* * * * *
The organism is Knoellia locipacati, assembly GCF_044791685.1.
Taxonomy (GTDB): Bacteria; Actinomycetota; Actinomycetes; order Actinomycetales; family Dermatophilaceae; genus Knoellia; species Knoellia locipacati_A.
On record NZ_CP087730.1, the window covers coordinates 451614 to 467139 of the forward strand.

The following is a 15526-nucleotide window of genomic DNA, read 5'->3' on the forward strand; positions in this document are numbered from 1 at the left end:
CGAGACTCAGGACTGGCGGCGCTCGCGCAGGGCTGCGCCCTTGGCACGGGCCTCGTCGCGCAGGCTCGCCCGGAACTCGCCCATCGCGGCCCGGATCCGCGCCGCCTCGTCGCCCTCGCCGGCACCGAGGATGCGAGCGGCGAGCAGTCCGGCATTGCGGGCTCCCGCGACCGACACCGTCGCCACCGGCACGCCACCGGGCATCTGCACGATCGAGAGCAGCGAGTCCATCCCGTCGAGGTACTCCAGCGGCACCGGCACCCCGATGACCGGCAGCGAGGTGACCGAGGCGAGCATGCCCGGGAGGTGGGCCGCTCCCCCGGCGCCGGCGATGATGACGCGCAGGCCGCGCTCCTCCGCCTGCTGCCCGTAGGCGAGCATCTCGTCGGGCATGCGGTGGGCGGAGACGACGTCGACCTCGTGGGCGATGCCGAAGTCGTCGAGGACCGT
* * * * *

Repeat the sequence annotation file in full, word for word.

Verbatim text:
The organism is Knoellia locipacati, assembly GCF_044791685.1.
Taxonomy (GTDB): Bacteria; Actinomycetota; Actinomycetes; order Actinomycetales; family Dermatophilaceae; genus Knoellia; species Knoellia locipacati_A.
On record NZ_CP087730.1, the window covers coordinates 451614 to 467139 of the forward strand.

The following is a 15526-nucleotide window of genomic DNA, read 5'->3' on the forward strand; positions in this document are numbered from 1 at the left end:
CGAGACTCAGGACTGGCGGCGCTCGCGCAGGGCTGCGCCCTTGGCACGGGCCTCGTCGCGCAGGCTCGCCCGGAACTCGCCCATCGCGGCCCGGATCCGCGCCGCCTCGTCGCCCTCGCCGGCACCGAGGATGCGAGCGGCGAGCAGTCCGGCATTGCGGGCTCCCGCGACCGACACCGTCGCCACCGGCACGCCACCGGGCATCTGCACGATCGAGAGCAGCGAGTCCATCCCGTCGAGGTACTCCAGCGGCACCGGCACCCCGATGACCGGCAGCGAGGTGACCGAGGCGAGCATGCCCGGGAGGTGGGCCGCTCCCCCGGCGCCGGCGATGATGACGCGCAGGCCGCGCTCCTCCGCCTGCTGCCCGTAGGCGAGCATCTCGTCGGGCATGCGGTGGGCGGAGACGACGTCGACCTCGTGGGCGATGCCGAAGTCGTCGAGGACCGT